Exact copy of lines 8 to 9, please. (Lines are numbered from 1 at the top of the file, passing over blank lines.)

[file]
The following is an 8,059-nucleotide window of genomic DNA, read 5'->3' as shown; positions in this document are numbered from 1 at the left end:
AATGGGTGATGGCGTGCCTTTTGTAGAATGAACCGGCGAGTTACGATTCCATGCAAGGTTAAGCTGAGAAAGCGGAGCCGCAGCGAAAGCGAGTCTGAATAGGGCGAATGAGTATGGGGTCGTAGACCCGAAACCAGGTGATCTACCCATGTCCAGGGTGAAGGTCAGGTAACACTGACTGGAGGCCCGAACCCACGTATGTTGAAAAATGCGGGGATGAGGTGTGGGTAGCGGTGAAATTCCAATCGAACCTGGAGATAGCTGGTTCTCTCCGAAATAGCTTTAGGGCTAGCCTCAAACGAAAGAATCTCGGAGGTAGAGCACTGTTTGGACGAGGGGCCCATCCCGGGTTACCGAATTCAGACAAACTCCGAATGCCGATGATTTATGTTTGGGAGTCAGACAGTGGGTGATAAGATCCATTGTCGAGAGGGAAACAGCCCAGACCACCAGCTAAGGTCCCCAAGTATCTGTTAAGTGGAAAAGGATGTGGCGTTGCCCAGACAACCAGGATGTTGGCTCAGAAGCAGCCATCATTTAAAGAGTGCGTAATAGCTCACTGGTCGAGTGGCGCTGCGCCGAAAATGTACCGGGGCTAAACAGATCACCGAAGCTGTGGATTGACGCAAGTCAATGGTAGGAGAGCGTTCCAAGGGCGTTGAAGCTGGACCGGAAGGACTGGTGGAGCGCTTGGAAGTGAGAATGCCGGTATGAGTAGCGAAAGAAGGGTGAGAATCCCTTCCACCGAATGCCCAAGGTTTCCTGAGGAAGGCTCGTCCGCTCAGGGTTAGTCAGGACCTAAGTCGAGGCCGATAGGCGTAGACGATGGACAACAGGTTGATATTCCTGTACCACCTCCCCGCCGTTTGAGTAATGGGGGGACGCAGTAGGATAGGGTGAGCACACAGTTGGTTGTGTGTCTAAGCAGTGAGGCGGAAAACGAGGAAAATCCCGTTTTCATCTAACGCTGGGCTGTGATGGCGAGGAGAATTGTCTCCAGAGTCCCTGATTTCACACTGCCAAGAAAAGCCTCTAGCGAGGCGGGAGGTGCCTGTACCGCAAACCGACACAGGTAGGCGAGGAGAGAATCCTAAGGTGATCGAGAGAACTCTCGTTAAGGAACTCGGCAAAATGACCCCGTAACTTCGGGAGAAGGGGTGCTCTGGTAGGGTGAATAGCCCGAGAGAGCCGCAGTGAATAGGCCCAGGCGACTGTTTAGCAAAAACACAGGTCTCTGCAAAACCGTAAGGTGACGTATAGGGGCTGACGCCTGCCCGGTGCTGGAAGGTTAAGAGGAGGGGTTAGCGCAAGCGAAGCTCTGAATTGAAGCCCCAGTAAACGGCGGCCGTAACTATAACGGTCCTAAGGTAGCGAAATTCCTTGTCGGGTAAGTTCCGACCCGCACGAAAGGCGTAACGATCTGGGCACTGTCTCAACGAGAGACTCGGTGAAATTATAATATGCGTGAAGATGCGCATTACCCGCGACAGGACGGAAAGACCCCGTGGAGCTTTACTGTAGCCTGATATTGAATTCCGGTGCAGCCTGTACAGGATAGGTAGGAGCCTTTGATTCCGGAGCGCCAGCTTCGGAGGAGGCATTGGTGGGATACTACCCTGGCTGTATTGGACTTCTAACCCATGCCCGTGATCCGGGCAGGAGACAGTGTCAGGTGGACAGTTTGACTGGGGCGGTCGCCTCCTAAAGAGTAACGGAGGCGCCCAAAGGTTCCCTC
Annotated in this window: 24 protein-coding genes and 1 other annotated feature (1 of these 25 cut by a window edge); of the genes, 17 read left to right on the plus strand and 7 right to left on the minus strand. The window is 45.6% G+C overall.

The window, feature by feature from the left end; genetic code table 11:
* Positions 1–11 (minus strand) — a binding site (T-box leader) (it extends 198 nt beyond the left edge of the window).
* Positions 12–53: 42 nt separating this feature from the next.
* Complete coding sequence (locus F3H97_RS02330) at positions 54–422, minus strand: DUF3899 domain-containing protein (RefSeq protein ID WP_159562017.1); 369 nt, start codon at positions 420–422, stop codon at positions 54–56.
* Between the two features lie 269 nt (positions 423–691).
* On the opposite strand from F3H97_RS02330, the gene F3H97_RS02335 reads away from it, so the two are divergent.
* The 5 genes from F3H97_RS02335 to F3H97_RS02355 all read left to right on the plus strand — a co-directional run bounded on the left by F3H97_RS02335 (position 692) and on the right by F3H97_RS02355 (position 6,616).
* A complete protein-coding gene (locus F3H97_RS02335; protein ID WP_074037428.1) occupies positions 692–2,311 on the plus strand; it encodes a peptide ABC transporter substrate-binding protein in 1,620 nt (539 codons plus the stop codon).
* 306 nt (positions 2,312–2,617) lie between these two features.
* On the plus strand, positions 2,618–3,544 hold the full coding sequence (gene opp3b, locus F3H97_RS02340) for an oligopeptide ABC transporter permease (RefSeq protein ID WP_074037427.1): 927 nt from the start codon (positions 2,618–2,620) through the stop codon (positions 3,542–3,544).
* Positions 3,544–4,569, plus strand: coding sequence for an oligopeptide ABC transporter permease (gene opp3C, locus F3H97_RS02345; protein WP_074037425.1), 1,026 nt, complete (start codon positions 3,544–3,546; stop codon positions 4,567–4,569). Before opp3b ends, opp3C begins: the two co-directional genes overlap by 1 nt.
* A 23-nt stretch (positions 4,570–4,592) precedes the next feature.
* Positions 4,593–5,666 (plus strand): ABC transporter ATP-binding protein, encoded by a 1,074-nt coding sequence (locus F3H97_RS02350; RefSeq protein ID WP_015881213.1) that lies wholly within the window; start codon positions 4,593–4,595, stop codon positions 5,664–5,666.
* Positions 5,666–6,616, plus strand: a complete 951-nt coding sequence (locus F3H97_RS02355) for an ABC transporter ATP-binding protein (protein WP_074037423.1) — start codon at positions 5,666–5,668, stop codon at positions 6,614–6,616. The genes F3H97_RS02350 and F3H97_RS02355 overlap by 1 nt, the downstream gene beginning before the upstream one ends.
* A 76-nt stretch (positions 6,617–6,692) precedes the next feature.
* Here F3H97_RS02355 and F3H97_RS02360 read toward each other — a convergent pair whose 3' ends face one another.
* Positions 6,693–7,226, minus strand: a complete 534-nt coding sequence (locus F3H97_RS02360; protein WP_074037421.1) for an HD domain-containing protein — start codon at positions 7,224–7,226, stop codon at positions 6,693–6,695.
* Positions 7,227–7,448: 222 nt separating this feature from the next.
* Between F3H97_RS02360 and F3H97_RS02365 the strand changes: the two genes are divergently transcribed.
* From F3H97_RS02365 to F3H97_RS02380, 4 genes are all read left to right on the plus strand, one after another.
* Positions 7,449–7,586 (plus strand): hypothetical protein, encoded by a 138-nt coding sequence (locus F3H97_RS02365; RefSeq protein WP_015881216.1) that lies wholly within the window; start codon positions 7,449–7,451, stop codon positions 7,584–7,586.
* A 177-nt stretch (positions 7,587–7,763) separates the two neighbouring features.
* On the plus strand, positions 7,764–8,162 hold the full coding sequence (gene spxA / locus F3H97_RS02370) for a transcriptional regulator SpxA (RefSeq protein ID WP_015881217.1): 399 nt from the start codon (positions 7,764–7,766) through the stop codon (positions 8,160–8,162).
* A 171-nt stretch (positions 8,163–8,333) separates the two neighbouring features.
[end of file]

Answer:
* Between the two features lie 269 nt (positions 423–691).
* On the opposite strand from F3H97_RS02330, the gene F3H97_RS02335 reads away from it, so the two are divergent.